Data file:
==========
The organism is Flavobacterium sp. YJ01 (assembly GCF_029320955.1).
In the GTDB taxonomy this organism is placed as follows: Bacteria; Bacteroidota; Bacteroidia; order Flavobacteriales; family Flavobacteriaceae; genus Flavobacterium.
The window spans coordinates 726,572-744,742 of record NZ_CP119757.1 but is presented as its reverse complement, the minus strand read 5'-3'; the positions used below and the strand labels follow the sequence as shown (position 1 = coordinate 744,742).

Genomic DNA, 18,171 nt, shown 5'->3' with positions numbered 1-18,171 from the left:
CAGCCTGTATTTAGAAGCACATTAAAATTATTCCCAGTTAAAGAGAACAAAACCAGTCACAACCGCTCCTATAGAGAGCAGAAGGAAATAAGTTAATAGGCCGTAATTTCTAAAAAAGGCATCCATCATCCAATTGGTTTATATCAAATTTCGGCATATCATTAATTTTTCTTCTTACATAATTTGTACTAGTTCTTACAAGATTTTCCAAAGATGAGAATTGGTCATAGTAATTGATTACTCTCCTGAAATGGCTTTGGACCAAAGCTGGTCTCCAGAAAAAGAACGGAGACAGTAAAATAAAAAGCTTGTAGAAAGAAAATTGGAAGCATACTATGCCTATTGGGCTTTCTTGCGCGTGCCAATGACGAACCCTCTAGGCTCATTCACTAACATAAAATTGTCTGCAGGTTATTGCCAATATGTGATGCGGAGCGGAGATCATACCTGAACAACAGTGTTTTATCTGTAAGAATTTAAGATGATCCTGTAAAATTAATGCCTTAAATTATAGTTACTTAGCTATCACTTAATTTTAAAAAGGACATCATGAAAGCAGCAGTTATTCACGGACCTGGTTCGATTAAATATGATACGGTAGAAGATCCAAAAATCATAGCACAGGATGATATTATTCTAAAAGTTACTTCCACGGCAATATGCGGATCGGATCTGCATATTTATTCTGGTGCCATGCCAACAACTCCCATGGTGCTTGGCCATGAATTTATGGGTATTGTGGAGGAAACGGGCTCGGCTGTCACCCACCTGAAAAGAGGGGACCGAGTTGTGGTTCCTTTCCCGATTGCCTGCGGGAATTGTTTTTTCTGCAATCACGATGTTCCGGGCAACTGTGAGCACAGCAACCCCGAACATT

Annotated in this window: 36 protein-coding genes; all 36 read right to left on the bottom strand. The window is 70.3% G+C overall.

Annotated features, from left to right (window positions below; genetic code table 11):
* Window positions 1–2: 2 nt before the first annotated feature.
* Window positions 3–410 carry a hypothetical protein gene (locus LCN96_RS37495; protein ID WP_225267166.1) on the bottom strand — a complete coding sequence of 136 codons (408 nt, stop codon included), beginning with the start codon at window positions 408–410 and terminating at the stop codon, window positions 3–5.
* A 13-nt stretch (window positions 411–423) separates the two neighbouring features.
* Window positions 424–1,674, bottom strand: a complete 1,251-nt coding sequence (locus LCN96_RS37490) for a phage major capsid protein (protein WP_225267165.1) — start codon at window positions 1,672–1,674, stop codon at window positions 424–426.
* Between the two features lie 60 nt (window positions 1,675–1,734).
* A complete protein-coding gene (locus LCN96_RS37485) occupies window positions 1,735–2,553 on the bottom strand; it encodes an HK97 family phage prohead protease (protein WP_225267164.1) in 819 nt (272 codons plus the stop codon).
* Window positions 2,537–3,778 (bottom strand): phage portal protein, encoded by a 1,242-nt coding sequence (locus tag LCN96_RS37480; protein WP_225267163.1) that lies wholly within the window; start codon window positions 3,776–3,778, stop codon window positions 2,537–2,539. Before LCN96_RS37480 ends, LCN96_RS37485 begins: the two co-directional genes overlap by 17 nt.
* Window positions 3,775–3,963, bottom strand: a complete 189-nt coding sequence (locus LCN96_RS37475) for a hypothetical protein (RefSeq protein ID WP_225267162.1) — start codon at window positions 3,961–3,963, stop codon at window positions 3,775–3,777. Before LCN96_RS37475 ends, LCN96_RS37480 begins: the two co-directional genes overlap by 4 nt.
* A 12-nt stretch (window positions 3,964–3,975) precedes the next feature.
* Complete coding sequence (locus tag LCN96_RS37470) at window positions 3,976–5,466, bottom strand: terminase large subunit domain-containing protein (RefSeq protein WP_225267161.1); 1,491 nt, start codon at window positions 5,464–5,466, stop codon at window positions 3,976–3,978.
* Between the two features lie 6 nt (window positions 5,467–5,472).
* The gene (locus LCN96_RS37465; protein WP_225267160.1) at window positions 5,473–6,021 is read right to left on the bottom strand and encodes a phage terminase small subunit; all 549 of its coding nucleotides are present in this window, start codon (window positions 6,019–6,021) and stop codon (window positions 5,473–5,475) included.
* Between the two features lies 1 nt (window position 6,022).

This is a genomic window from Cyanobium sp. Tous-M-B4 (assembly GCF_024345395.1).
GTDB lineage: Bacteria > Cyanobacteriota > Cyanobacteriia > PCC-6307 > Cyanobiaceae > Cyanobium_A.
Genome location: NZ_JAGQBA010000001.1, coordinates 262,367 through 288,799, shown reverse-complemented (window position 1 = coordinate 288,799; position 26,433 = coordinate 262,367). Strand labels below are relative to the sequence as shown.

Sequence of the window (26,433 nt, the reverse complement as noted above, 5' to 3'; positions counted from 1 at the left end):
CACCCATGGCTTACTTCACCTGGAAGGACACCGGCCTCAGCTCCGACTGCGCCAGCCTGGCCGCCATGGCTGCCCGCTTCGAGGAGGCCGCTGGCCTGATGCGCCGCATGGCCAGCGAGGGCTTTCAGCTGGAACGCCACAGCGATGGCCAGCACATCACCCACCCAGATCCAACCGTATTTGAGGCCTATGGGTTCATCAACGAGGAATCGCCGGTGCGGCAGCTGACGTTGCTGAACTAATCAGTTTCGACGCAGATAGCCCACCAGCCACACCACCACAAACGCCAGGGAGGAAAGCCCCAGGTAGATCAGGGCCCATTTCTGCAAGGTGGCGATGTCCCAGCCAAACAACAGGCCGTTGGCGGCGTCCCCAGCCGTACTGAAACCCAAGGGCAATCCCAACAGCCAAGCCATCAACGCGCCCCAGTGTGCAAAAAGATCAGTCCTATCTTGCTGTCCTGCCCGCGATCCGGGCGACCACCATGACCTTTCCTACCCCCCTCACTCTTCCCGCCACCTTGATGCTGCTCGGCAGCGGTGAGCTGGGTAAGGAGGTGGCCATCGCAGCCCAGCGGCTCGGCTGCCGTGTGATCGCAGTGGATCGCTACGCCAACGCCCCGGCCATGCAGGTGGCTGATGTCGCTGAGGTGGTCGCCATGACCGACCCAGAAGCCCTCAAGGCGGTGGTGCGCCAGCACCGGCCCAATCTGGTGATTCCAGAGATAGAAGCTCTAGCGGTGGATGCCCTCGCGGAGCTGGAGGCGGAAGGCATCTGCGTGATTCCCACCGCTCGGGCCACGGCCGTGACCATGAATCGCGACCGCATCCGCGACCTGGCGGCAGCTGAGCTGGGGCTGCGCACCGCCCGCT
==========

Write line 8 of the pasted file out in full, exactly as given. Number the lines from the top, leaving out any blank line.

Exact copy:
* Window positions 1–2: 2 nt before the first annotated feature.